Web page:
This is a digital archive of primary sources on copyright from the invention of the printing press (c. 1450) to the Berne Convention (1886) and beyond. The UK Arts and Humanities Research Council (AHRC) funded the initial phase (completed in 2008) focusing on key materials from Renaissance Italy (Venice, Rome), France, the German speaking countries, Britain and the United States.

For each of the geographical zones/jurisdictions, national editors take responsibility for selecting, sourcing, transcribing, translating and commenting documents. These include privileges, statutes, judicial decisions, contracts and materials relating to legislative history, but also contemporary letters, essays, treatises and artefacts.

The national editors’ initial brief was to limit the selection to 50 core documents for Britain, Germany, France, and to 20 core documents for Italy and the US (these covering only a shorter period). For the subsequent additions of Spain and The Netherlands, again a limit of 50 core documents was set. The methodological approach is explained here. Some editors have sourced many more contextual documents which are fully catalogued, and linked to the core materials. Document selection has been scrutinised by an international advisory board.

The national editors are:
Britain: Professor Ronan Deazley, Queen's University Belfast
Dr Elena Cooper, CREATe, University of Glasgow
German speaking countries: Dr Friedemann Kawohl, Independent researcher (University of Glasgow)
France: Dr Frédéric Rideau, Université de Poitiers
Italy: Dr Joanna Kostylo, Independent researcher (University of Cambridge)
Jewish Law: Professor Neil W. Netanel, University of California at Los Angeles
Netherlands: Dr Stef van Gompel, University of Amsterdam
Portugal and Brazil:Patrícia Akester, PhD, Independent researcher (University of Cambridge) 
Dr Victor Drummond, Asociación de gestión colectiva Inter Artis Brazil
United States: Professor Oren Bracha, University of Texas
Spain: Dr José Bellido, University of Kent

Detailed information about our methodological approach may be found in the FAQ section. In 2010, Cambridge based publisher OpenBook published a companion volume to the digital archive: "Privilege and Property, Essays on the History of Copyright", containing an introductory essay by the editors: The History of Copyright History.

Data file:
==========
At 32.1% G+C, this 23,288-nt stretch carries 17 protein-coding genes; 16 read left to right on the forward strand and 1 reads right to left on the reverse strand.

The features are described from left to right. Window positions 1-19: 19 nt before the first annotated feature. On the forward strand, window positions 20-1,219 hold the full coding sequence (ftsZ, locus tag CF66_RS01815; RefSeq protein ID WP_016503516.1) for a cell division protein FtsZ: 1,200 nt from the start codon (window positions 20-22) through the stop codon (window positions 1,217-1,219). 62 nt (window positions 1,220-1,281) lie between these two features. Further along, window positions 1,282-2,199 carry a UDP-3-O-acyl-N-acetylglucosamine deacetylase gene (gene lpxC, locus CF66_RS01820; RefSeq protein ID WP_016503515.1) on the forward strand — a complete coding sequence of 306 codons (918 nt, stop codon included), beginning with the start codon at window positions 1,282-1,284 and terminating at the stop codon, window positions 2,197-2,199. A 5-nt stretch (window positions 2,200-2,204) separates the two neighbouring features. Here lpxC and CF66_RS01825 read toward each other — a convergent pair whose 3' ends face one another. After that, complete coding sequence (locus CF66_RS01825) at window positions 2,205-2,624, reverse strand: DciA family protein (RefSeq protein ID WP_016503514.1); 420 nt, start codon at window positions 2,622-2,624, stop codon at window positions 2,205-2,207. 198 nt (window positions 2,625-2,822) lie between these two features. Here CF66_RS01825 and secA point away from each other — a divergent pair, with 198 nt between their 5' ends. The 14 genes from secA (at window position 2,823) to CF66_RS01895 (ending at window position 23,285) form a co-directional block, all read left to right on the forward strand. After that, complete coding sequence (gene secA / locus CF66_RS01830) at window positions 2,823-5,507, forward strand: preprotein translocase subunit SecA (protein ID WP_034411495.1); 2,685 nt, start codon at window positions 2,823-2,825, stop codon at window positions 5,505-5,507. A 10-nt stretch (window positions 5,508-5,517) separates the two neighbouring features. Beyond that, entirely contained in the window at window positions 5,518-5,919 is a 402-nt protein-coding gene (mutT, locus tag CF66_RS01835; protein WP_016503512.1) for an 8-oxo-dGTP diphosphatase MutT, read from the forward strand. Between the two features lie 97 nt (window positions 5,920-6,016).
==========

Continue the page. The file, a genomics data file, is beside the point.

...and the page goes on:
The original database design and website were coded by Karin Hoehne (Cologne, Germany). Redesigns were implemented in 2012 and in 2015. The functionality now provides an OAI/PMH data interface delivering record data as Dublin Core. Please refer to the FAQ section for information about accessing the interface.

Following the official launch of the project at Stationers’ Hall in London on 19 March 2008, we promised that the URLs for the documents in the archive would be permanent (permalinks). Therefore document links to the first version of this database (pre-2012) will continue to be redirected to the correct documents.

We continue to add new materials. Primary sources from Spain were published in 2012, and the Netherlands followed in 2015. Jewish law sources, edited by Neil Netanel, were published in 2016. In 2018, Elena Cooper joined Ronan Deazley as co-editor of the British Sources, adding further documents illustrating distinct aspects of the history of copyright concerning the visual arts in the late nineteenth century (in the main, 1869-1900). In 2019, Portuguese and Brazilian sources were added by Patrícia Akester and Victor Drummond.

Please cite this resource as:

Primary Sources on Copyright (1450-1900), eds L. Bently & M. Kretschmer,
Professor Lionel Bently, University of Cambridge
Professor Martin Kretschmer, CREATe, University of Glasgow

General Editors, Primary Sources on Copyright

The website should be compatible with any modern internet browser since we follow standard HTML conventions without usage of HTML5. We might switch to HTML5 integration in the future. Updating older browsers is recommended.

Please report technical issues or errors to Peter Bennett (peter.bennett[at]